The Grandville Historical Commission of Kent County, Michigan is dedicated to preserving the history of Grandville. The Commission originated in 1970 when the group started researching the area's background. The history was written in 1972 and published in April of 1973 as a 348 page book, Bend in the River.
As the material was collected for publication in Bend in the River it was decided there was a need to display this material and so the Grandville Museum was opened in May 1976 to showcase local history for years to come. Its exhibits of local historical items are designed to show the development and growth of Grandville heritage. We also have a growing collection of pictures relating to Grandville. The Museum is open the first Thursday of the month from 1 to 4 p.m. and will open special by appointment. It is located in the lower level of City Hall at 3195 Wilson Ave. on the corner of Wilson and Prairie Sts. There is no admission, but donations are welcome.
We operate our one room #10 school house that was built in 1887. The school was moved to Heritage Park where we use it as a school museum and have elementary students come and spend a regular school day there.
One of our project's has been to microfilm all the Grandville newspapers. These include the Grandville Star, Southwest Alliance Newspapers dating back to 1912 and most recently the Advance Newspaper. After filming they are turned over to the Grandville Library for use on microfilm.
We also have files pertaining to people past and present who lived in Grandville. These are taken from clippings and scrapbooks that people donated to us. We also clip out current Grand Rapids Press obituaries of Grandville people. We have a printout of our Grandville Cemetery which was formerly the Wyoming Township Cemetery.
Grandville Historical Commission, 3195 Wilson, Grandville, MI 49418 Open to the public: First Thursday of each month, 1 p.m. - 4 p.m.hat, but apparently did take his family to visit before they embarked for Australia.
William and Hannah Lowing brought six children to Australia in 1853. The eldest, Mary Louise, was nine years old. Shortly after their arrival, Hannah, and then the ten month old baby Albert, died of dysentery. The baby died on Christmas Eve. William did not re-marry and apparently raised his children alone, possibly on farms in northern Victoria.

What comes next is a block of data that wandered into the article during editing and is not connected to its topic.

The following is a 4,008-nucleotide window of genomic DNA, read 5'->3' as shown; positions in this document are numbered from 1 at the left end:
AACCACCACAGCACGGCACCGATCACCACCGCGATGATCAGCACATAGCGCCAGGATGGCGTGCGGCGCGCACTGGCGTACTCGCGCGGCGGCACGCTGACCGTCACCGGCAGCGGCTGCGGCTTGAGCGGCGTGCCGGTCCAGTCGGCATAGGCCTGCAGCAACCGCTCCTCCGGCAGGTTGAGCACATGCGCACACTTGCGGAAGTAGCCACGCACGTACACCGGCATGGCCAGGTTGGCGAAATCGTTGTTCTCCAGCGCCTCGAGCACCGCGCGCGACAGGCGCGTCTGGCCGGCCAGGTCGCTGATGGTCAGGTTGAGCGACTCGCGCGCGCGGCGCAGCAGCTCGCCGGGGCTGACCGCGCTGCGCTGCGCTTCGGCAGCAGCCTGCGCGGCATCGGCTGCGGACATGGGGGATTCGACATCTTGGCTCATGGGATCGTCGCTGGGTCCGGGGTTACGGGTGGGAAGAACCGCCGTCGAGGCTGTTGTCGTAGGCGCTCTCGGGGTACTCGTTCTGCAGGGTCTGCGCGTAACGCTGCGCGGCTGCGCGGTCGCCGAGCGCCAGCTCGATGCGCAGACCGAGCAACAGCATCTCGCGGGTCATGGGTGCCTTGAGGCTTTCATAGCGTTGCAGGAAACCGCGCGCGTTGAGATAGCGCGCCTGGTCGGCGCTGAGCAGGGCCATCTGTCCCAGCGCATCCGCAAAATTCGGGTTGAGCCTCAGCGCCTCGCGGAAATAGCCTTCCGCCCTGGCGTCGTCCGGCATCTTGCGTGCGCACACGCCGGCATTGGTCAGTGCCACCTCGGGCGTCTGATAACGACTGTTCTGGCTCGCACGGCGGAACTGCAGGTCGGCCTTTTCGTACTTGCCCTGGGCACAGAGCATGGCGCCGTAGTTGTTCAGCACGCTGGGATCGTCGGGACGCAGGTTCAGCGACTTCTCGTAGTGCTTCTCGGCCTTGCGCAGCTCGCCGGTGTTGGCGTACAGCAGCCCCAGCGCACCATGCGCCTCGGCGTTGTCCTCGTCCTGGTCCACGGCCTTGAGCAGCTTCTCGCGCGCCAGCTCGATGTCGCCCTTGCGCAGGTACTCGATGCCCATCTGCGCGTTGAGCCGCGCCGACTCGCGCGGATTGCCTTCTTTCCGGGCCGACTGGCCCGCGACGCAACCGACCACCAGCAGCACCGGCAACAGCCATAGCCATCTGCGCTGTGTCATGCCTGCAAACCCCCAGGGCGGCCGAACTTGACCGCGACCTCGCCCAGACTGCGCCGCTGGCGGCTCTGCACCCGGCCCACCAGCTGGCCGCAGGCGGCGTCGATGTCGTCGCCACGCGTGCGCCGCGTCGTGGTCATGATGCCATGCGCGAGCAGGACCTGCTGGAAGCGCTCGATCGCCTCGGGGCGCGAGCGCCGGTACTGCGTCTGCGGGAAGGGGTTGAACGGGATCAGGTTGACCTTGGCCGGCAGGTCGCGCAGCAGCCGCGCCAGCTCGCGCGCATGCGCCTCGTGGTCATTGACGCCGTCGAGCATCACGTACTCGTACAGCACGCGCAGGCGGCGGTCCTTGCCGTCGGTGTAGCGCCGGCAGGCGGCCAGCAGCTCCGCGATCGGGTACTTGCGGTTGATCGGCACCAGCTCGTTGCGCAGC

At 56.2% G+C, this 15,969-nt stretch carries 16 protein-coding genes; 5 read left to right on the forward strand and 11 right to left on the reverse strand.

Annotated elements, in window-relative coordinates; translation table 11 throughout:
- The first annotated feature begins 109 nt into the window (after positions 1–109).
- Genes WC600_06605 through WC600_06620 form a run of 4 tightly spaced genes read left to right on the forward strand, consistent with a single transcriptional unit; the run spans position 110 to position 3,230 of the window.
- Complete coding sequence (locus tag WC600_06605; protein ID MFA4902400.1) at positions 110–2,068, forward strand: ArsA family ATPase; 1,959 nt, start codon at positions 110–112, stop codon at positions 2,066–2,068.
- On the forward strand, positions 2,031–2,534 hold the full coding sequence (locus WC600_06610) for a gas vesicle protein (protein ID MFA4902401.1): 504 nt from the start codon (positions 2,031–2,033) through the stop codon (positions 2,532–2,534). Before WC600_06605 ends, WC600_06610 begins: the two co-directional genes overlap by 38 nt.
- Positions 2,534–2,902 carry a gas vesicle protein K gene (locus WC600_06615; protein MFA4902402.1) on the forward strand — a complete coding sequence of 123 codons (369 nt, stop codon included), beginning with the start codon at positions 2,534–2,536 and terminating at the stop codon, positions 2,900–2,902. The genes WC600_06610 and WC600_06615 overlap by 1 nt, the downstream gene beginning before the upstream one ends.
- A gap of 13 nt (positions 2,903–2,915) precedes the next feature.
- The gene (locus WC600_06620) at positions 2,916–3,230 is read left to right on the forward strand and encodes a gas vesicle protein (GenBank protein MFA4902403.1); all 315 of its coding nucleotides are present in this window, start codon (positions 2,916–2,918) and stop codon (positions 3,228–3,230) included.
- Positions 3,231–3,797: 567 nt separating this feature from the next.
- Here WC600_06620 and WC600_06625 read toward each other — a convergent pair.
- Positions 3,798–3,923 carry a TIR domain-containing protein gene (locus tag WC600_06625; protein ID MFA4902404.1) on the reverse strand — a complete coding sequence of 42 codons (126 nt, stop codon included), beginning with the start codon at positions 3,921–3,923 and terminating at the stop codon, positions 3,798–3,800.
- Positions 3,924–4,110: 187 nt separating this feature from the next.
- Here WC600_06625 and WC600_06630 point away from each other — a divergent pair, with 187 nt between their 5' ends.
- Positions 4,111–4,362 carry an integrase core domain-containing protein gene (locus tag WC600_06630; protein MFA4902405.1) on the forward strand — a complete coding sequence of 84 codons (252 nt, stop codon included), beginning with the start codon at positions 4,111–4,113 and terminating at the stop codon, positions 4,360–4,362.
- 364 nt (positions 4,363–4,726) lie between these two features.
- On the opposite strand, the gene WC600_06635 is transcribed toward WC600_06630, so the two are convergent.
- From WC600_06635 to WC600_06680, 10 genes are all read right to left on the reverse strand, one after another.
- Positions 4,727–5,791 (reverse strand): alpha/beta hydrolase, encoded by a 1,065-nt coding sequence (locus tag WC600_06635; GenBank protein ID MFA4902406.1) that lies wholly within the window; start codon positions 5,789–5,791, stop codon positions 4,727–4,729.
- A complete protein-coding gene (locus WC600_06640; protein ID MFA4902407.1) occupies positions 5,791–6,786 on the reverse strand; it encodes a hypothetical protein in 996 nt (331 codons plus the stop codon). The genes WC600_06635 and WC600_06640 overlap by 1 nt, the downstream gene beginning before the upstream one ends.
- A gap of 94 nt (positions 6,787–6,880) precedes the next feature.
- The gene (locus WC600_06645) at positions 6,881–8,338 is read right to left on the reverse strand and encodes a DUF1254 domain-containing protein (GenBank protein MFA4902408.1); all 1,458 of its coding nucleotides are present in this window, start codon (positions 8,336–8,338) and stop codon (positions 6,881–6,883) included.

He eventually went to Parkes, New South Wales, probably following his eldest son, William Alfred. William Reeves died in Parkes and was buried at a small country cemetary at Goobung.
William Alfred began work as a butcher. He began to buy cattle for himself and eventually became a wealthy landowner. He served two terms as Mayor of Parkes in the 1890s. He had unfortunately borrowed large amounts of money from the banks to finance his properties and lost much of his wealth in the financial 'crash' of the 1890s.
William Alfred and his wife, Helen, had eight children. The youngest, Alan, was Marion's father.
Born: c 1748/49
Died: c 1816?
Edmonton, Middlesex, Eng.
Marr.: 9 May, 1813, Holy
Trinity, Gosport, Ports.
Died: March 1817 or 1818.
? , Elizabeth
|LOWING, William Alfred
Born: 14 April, 1847
11 Brand St. Marylebone
Marr.10 Dec. 1874
Parkes, N.S.W. Aus.
(Helen Clara Pringle)
Died: 20 Dec. 1924, Mosman, N.S.W. Aus.
|LOWING, William Reeves
Born: June/July 1816
Marr. 10 Oct., 1841,
St. Geo. Hanover Square, Lond. (Hannah Bradbrook)
Died: 11 June, 1879
Parkes, N.S.W. Aus.
|MARTIN, Nancy (Ann)
Colchester, Sussex, Eng.
Marr(2): 1 May, 1820
Spitalfields, Middlesex, Eng.